Hungary nationalises textbook market

Hungary nationalises textbook market

Hungary has nationalised its school textbook market, meaning a state-owned body will now create school books to be provided to schools, free of charge.

Critics have condemned the move, claiming that it will "destroy educational publishing" in the country.

Prime Minister Viktor Orban justified the law, which will come into effect in September 2014, by saying the current system allowed publishers to generate profits through over-supplying schools. Under the new system, only two books will be available per subject and class.

The move has been condemned within Hungary, with Zoltan Pokarni, the head of Hungary's Committee for Education, Science and Research, and a member of the governing party, among those to vote against the law.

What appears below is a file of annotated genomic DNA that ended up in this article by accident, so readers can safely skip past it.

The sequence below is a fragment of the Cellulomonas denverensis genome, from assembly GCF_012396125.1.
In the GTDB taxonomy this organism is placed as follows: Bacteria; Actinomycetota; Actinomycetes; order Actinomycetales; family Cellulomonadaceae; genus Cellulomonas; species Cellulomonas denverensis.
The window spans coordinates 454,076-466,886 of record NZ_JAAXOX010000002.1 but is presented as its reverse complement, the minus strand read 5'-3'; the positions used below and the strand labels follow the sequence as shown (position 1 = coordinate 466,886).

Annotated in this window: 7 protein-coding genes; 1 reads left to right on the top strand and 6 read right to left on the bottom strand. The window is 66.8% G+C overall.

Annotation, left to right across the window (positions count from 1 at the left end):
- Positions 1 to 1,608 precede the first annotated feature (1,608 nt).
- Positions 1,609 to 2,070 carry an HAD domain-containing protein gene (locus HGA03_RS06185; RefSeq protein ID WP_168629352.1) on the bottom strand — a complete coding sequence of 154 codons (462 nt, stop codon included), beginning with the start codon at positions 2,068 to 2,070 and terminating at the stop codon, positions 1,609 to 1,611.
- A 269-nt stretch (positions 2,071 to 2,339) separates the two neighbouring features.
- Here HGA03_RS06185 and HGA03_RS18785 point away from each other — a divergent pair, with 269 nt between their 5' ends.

Péter László Zentai, director of the Hungarian Publishers' and Booksellers' Association, said in a statement released through the International Publishers Association (IPA): "The publishers that have been deprived of their market will presumably have to turn to the Strasbourg court. The sad thing is, even if the court finds in their favour in three or four years’ time, they will all have gone bankrupt by then."

IPA members also spoke out against the moves. Graham Taylor, chairman of the IPA's education committee, said. “This used to happen all the time in Africa in the 1980s, invariably leaving a wasteland of under provision when the state scheme collapsed under its own weight. I never thought I would see anything like this in Europe. Teachers should be free to choose the textbooks they use with their students, not have then imposed by state bureaucrats."

Jens Bammel, secretary general of the IPA, said: “This measure will destroy educational publishing in Hungary. These policies have failed so often that we did not seriously expect any government to even consider them."